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Losing our identity

I was going to Allahabad from New Delhi by train a few days back. Usually this would be one of the many night trains on the route which would mean that I go to sleep within an hour of the train moving from the station and wake up when the train has already entered Allahabad district, thus leaving me with only enough time to wash up, pack my stuff and have a nice hot cup of tea from the vendor in the train before the train pulled into the station and it was time to get off.

However, due to the rather short time span at my disposal this time, I was forced to take a day train, which meant that I boarded the train at about 8 in the morning and covered the entire stretch in full daylight. Since I had parked my posterior right next to the window, by virtue of my lower allotted berth, I got an opportunity to look at the countryside racing past us and this sent me into a revue of thought. This being summer, the countryside outside resembled the area around my ancestral village in Bihar, and I couldn't help but lapse into nostalgia.

When I was in school, every summer vacation we used to pack our stuff and the entire family would go to our village and spend about a month there. While it was certainly not a comfortable existence, what with no electricity or tap water, we never really noticed the shortcomings. Whether it was the relative young age or the sheer excitement about being in a different place, we actually enjoyed the fact that we had to draw our own water from the well, eat our food while sitting in the courtyard in the light of a lantern, or go out in the field for morning duties, or bear the stifling heat all day, it was fun all the way.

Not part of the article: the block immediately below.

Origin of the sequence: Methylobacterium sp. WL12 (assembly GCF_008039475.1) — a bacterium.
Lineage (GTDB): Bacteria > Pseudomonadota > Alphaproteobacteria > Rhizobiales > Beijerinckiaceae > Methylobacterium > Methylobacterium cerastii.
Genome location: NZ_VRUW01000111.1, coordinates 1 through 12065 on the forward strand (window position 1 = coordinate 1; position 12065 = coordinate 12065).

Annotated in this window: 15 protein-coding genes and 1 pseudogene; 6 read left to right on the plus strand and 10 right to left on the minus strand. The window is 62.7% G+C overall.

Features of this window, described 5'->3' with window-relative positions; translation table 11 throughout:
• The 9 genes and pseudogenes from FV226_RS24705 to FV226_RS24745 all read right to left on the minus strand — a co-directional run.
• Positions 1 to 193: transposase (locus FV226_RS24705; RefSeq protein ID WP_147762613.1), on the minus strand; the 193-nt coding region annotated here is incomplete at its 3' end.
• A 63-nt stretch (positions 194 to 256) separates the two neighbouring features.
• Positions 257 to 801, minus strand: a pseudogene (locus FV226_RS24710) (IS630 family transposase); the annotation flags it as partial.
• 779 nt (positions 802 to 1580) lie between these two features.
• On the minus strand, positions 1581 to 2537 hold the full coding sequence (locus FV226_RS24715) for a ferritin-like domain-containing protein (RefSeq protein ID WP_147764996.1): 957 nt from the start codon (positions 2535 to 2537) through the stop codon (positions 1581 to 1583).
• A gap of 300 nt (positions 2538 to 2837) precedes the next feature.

Almost eveything in a village is different. Things which you would take for granted, like paved roads, shops for everything, medicine stores, doctors, access to telephones, televisions, cars and bikes, bread & other bakery products, soft drinks, even basic electricity, are absent. There are no drains laid by the municipality because there is no municipality. And yet, there is a sense of order, an invisible system that our cities do not seem to have been able to develop even after decades of trying.